Adam Smith: On Love and Resentment
In The Theory of Moral Sentiments, the famous Scottish moral philosopher Adam Smith makes an interesting observation upon love and resentment:
"Love does not judge of resentment, nor resentment of love. Those two passions may be opposite to one another, but cannot, with any propriety, be said to approve or disapprove of one another." (Smith, Theory of Moral Sentiments, edited by Knud Haakonssen, Cambridge Texts in the History of Philosophy (Cambridge: Cambridge University Press, 2002), Part III, Chapter V, page 131)I'm not certain what Smith intends by this. My hunch is that he means to say that the moral sentiments are fundamental and thus have to be acknowledged and taken as the brute facts upon which to base moral theory and to ground moral action.
I don't know that Jane Austen was aware of Smith's observation, but she might well disagree, for her novel Pride and Prejudice could as well have been titled Love and Resentment since the novel seems to be about the power of love to overcome even a "resentful" temperament like that of Darcy. Austen might rather appeal to I Corinthians 13: 4-7 for St. Paul's views on what love is and does:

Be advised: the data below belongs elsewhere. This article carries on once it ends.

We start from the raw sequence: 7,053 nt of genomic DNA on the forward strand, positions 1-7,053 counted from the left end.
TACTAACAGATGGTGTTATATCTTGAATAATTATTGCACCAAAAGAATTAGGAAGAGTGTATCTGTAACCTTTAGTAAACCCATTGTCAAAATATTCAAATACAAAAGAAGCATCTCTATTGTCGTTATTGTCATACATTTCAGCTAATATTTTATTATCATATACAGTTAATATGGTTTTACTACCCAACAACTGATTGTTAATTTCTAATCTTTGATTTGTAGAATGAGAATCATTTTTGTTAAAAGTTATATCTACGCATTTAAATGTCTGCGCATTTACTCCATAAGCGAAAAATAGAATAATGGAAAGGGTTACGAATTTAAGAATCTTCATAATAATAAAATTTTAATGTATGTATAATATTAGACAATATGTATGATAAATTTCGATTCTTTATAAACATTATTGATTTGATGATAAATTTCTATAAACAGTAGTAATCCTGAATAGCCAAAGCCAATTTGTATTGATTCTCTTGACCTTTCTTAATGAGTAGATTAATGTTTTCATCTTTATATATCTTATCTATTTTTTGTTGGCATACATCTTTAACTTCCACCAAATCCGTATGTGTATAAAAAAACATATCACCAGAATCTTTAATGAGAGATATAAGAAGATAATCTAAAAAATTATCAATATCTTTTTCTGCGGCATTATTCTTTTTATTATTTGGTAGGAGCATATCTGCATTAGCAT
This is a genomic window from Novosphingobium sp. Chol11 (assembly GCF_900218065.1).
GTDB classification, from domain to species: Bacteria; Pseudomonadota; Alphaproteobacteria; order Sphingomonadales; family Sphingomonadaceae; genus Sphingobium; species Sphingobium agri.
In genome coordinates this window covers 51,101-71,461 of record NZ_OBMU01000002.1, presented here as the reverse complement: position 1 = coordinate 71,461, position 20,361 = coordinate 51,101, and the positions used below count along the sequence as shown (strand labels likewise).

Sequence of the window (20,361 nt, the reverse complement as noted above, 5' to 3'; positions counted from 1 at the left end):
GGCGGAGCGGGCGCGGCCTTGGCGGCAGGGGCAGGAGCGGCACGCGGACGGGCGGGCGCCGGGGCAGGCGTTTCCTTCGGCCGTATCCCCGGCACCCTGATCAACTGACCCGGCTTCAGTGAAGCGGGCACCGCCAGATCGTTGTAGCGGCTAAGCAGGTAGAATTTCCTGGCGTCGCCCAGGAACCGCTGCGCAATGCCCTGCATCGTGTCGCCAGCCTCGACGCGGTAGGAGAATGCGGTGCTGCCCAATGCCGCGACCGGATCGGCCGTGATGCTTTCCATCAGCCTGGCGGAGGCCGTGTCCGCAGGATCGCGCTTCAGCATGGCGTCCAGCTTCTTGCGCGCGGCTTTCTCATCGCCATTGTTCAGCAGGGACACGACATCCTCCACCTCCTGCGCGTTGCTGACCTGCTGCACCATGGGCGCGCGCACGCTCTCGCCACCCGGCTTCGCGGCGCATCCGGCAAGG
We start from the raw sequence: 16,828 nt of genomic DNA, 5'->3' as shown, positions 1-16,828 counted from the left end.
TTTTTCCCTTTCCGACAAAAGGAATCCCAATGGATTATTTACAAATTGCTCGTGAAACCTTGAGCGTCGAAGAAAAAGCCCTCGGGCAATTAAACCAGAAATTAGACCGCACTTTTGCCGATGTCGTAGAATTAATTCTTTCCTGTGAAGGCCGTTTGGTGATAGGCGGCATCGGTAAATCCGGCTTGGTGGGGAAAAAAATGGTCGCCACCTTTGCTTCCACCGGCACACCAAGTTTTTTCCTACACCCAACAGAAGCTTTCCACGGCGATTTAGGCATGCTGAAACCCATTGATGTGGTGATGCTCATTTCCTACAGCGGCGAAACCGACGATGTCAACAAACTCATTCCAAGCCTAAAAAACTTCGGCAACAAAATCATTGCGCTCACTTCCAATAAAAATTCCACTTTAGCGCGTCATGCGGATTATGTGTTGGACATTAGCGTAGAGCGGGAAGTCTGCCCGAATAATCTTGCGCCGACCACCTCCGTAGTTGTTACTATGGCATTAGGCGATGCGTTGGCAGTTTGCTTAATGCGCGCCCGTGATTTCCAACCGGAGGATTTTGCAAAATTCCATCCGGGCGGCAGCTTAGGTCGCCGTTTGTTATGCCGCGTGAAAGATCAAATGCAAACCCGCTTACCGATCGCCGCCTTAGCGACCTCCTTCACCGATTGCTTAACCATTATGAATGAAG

4 Love is patient, love is kind. It does not envy, it does not boast, it is not proud. 5 It is not rude, it is not self-seeking, it is not easily angered, it keeps no record of wrongs. 6 Love does not delight in evil but rejoices with the truth. 7 It always protects, always trusts, always hopes, always perseveres. (New International Version, italics mine)I'll have more to say of this another time.